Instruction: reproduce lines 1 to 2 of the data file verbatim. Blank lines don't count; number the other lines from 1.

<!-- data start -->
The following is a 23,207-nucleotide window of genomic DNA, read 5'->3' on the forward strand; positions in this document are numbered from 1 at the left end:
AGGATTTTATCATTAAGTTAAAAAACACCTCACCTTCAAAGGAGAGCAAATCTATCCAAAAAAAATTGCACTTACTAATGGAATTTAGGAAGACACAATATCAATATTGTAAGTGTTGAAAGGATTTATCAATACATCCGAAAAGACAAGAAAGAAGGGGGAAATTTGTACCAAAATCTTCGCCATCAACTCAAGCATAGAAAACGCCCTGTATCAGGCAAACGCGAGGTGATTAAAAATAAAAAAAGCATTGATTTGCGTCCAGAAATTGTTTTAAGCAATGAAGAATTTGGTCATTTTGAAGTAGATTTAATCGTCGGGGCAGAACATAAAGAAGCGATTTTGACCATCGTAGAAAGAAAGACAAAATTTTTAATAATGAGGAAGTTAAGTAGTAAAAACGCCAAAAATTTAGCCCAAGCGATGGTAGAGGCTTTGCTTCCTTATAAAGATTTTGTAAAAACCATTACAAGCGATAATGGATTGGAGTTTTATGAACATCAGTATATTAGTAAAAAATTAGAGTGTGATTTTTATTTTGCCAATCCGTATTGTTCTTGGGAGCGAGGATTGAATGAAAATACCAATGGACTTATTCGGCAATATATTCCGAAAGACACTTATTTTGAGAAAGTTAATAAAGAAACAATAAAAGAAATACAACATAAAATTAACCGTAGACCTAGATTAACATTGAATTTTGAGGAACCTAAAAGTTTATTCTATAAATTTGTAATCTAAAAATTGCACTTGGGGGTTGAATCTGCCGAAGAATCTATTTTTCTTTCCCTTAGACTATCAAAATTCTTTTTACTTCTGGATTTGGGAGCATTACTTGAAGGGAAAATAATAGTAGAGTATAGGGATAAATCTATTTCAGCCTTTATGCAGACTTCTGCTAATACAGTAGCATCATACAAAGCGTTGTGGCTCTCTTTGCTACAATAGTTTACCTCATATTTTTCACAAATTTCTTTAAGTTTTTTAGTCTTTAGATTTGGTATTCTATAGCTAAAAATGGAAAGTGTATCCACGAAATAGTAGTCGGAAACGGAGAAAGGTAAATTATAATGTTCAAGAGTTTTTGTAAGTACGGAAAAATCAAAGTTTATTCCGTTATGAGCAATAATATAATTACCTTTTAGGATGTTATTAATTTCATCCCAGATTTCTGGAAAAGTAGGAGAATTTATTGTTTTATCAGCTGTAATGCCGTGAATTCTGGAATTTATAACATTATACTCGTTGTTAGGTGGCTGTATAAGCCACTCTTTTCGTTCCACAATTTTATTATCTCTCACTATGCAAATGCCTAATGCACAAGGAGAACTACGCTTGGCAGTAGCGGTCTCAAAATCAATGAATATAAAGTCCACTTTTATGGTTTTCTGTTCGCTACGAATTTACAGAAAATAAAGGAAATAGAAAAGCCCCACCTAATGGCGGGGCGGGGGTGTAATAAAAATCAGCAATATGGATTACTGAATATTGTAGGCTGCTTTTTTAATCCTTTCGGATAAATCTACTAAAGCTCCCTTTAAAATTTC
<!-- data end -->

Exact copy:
The following is a 23,207-nucleotide window of genomic DNA, read 5'->3' on the forward strand; positions in this document are numbered from 1 at the left end:
AGGATTTTATCATTAAGTTAAAAAACACCTCACCTTCAAAGGAGAGCAAATCTATCCAAAAAAAATTGCACTTACTAATGGAATTTAGGAAGACACAATATCAATATTGTAAGTGTTGAAAGGATTTATCAATACATCCGAAAAGACAAGAAAGAAGGGGGAAATTTGTACCAAAATCTTCGCCATCAACTCAAGCATAGAAAACGCCCTGTATCAGGCAAACGCGAGGTGATTAAAAATAAAAAAAGCATTGATTTGCGTCCAGAAATTGTTTTAAGCAATGAAGAATTTGGTCATTTTGAAGTAGATTTAATCGTCGGGGCAGAACATAAAGAAGCGATTTTGACCATCGTAGAAAGAAAGACAAAATTTTTAATAATGAGGAAGTTAAGTAGTAAAAACGCCAAAAATTTAGCCCAAGCGATGGTAGAGGCTTTGCTTCCTTATAAAGATTTTGTAAAAACCATTACAAGCGATAATGGATTGGAGTTTTATGAACATCAGTATATTAGTAAAAAATTAGAGTGTGATTTTTATTTTGCCAATCCGTATTGTTCTTGGGAGCGAGGATTGAATGAAAATACCAATGGACTTATTCGGCAATATATTCCGAAAGACACTTATTTTGAGAAAGTTAATAAAGAAACAATAAAAGAAATACAACATAAAATTAACCGTAGACCTAGATTAACATTGAATTTTGAGGAACCTAAAAGTTTATTCTATAAATTTGTAATCTAAAAATTGCACTTGGGGGTTGAATCTGCCGAAGAATCTATTTTTCTTTCCCTTAGACTATCAAAATTCTTTTTACTTCTGGATTTGGGAGCATTACTTGAAGGGAAAATAATAGTAGAGTATAGGGATAAATCTATTTCAGCCTTTATGCAGACTTCTGCTAATACAGTAGCATCATACAAAGCGTTGTGGCTCTCTTTGCTACAATAGTTTACCTCATATTTTTCACAAATTTCTTTAAGTTTTTTAGTCTTTAGATTTGGTATTCTATAGCTAAAAATGGAAAGTGTATCCACGAAATAGTAGTCGGAAACGGAGAAAGGTAAATTATAATGTTCAAGAGTTTTTGTAAGTACGGAAAAATCAAAGTTTATTCCGTTATGAGCAATAATATAATTACCTTTTAGGATGTTATTAATTTCATCCCAGATTTCTGGAAAAGTAGGAGAATTTATTGTTTTATCAGCTGTAATGCCGTGAATTCTGGAATTTATAACATTATACTCGTTGTTAGGTGGCTGTATAAGCCACTCTTTTCGTTCCACAATTTTATTATCTCTCACTATGCAAATGCCTAATGCACAAGGAGAACTACGCTTGGCAGTAGCGGTCTCAAAATCAATGAATATAAAGTCCACTTTTATGGTTTTCTGTTCGCTACGAATTTACAGAAAATAAAGGAAATAGAAAAGCCCCACCTAATGGCGGGGCGGGGGTGTAATAAAAATCAGCAATATGGATTACTGAATATTGTAGGCTGCTTTTTTAATCCTTTCGGATAAATCTACTAAAGCTCCCTTTAAAATTTC